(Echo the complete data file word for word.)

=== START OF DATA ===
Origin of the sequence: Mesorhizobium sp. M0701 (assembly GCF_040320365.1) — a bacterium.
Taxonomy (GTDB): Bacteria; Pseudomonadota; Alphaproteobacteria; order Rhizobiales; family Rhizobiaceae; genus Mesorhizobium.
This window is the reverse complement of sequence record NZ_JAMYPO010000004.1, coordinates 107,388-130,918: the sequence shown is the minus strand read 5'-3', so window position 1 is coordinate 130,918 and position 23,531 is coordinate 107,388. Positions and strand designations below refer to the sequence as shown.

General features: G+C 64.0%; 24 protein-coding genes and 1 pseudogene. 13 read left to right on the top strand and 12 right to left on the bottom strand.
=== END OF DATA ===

Origin of the sequence: Mesorhizobium sp. M0701 (assembly GCF_040320365.1) — a bacterium.
Taxonomy (GTDB): Bacteria; Pseudomonadota; Alphaproteobacteria; order Rhizobiales; family Rhizobiaceae; genus Mesorhizobium.
This window is the reverse complement of sequence record NZ_JAMYPO010000004.1, coordinates 107,388-130,918: the sequence shown is the minus strand read 5'-3', so window position 1 is coordinate 130,918 and position 23,531 is coordinate 107,388. Positions and strand designations below refer to the sequence as shown.

General features: G+C 64.0%; 24 protein-coding genes and 1 pseudogene. 13 read left to right on the top strand and 12 right to left on the bottom strand.